Mary Callum Wiley Papers
Scope and Contents
Mary Callum Wiley was a prolific writer. In addition to the many newspaper articles, she wrote poetry, essays, and magazine articles. She also wrote several books including The Teacher's Manual, Hill's Young People's History of North Carolina and a children's book entitled Ann Dorothea Her Book which was not accepted for publication by Little, Brown & Company in 1936. Her diary dating from 1894 to 1906 deals mainly with her teaching days in Salisbury, North Carolina. At the end of the diary are lists of books she read, favorite songs, authors, flowers, essays, people with whom she corresponded, and money received and spent during that period. Also contained in the collection are published copies of her newspaper article "Mostly Local" written between 1947 and 1957, as well as photocopies of typewritten galleys of "Mostly Local" articles.
The collection contains the correspondence of family members. The letters written by business acquaintances to Reverend Calvin H. Wiley between 1847 and 1866 indicate he communicated with people all over North Carolina and as far away as Boston, Massachusetts. Annie W. Wiley's correspondence covers the period 1897 to 1924. Mainly it consists of personal letters between her and her mother while she taught at the State Normal School. There are also letters between her and her two sisters, Mary Callum Wiley and Mittie T. Wiley. Mrs. Calvin H. Wiley's correspondence dating from 1857 to 1916, is mainly personal letters between her and her mother, her sister, her daughters, and her friends. Mittie T. Wiley's 1891 to 1966 correspondence consists of personal letters between her and her family, and her friends. Mittie T. Wiley's scrapbook, dating from 1901 to 1904, includes drawings, fabric samples, and writings.
- 1847 - 1966
- Wiley, Mary Callum (Person)
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Biographical or Historical Information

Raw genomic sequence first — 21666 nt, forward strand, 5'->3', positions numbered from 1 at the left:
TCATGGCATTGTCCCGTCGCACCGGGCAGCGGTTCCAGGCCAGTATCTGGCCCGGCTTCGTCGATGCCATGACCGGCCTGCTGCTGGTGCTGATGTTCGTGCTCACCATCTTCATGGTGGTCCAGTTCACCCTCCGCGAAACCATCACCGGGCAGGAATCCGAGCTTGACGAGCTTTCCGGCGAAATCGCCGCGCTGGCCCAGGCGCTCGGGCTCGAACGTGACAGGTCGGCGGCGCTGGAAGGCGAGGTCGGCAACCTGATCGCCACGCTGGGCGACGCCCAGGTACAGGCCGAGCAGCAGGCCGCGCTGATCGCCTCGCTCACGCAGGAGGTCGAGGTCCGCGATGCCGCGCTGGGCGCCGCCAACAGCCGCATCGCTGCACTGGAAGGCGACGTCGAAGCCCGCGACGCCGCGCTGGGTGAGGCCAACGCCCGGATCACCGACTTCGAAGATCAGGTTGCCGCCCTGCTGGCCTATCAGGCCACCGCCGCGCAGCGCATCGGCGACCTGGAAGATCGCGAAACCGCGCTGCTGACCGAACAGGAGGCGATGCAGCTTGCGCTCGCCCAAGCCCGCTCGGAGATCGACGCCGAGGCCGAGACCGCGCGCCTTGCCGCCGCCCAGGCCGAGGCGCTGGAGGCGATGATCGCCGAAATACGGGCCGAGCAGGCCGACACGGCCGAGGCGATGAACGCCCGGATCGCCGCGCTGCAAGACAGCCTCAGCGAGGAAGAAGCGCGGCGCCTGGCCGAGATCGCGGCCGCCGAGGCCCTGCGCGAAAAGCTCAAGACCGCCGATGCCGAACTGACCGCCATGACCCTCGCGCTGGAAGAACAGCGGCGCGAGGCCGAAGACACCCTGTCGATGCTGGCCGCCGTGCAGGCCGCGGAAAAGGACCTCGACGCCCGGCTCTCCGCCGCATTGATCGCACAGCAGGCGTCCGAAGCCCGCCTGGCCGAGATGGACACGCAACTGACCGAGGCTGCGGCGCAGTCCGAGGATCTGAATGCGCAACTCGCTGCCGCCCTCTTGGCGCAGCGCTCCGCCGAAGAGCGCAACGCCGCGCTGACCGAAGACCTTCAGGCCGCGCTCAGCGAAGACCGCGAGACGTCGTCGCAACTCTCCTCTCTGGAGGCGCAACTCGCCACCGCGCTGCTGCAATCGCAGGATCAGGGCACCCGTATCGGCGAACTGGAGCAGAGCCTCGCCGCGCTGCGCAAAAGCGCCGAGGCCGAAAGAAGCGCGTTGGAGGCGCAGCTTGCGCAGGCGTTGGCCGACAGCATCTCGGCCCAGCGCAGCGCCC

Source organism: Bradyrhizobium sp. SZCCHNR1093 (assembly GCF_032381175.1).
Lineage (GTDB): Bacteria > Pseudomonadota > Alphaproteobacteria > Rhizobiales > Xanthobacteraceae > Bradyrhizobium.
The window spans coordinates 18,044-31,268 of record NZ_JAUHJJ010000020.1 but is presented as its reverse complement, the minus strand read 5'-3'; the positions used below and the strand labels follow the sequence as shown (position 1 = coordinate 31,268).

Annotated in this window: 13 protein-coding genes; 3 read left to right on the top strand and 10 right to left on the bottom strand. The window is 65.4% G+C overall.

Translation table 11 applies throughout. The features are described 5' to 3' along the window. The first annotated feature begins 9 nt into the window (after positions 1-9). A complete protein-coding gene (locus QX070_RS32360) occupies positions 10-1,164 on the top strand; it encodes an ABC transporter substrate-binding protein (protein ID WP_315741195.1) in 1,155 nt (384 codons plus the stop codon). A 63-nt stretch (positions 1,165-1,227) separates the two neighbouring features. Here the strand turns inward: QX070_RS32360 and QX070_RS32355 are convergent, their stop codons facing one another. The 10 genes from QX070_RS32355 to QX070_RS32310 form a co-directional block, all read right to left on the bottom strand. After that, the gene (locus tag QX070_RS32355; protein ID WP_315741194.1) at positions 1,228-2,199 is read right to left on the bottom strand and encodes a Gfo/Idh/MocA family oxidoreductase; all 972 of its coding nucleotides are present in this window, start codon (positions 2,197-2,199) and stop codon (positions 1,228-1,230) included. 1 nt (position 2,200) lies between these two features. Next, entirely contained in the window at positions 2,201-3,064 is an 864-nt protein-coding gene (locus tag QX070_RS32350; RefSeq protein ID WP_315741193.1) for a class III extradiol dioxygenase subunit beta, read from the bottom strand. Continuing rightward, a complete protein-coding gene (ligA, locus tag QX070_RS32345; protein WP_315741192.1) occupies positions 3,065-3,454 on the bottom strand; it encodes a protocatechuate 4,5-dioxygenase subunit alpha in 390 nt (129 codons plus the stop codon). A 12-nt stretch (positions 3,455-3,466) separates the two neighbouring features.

Wiley graduated with a diploma from the State Normal and Industrial School (now UNCG) in 1894. She taught elementary education in Salisbury and Winston-Salem for a few years and then returned to the State Normal in 1902 to pursue a bachelor's degree. Wiley was a member of the first class to receive degrees in 1903, and went on to teach 5th and 6th grades in Greenville, North Carolina from 1903 to 1904.
Wiley taught English for forty-seven years, first at West End School, and later at Cherry Street High School and Reynolds High School in Winston-Salem. She was head of the English Department at the latter two schools. Wiley was affectionately called "Miss Mary" by her students and by the public at large. She was a strong disciplinarian, prohibited tardiness, and disciplined her pupils for misbehavior in class. She was much appreciated by her pupils and many kept in touch with her after they entered college.
After her retirement in 1945, Wiley wrote a daily newspaper column entitled "Mostly Local," which dealt with local historical events for the Winston-Salem Twin City Sentinel. She also made numerous speeches to various clubs and schools concerning local historical events, literature, and religious topics.
Wiley received an honorary doctorate in education from Woman's College (now UNCG) in 1946. She spent the majority of her life living in her parents' house at 523 North Spruce Street in Winston-Salem with her two sisters, Annie W. Wiley (1870-1947) and Mittie T. Wiley (1878-1970). Annie W. Wiley was a supervising teacher in the Training School (later Curry School) of the State Normal. Mittie T. Wiley was a substitute teacher and kept house for her two sisters.
Mary Callum Wiley died March 10, 1965.
3.00 Linear Feet (8 boxes)
Language of Materials
The Mary Callum Wiley Papers date from 1847 to 1966 and contain correspondence, diaries, essays, greeting cards, manuscripts, newspaper and magazine articles, photographs, printed items, scrapbooks, speeches, and other miscellaneous items.
Method of Acquisition
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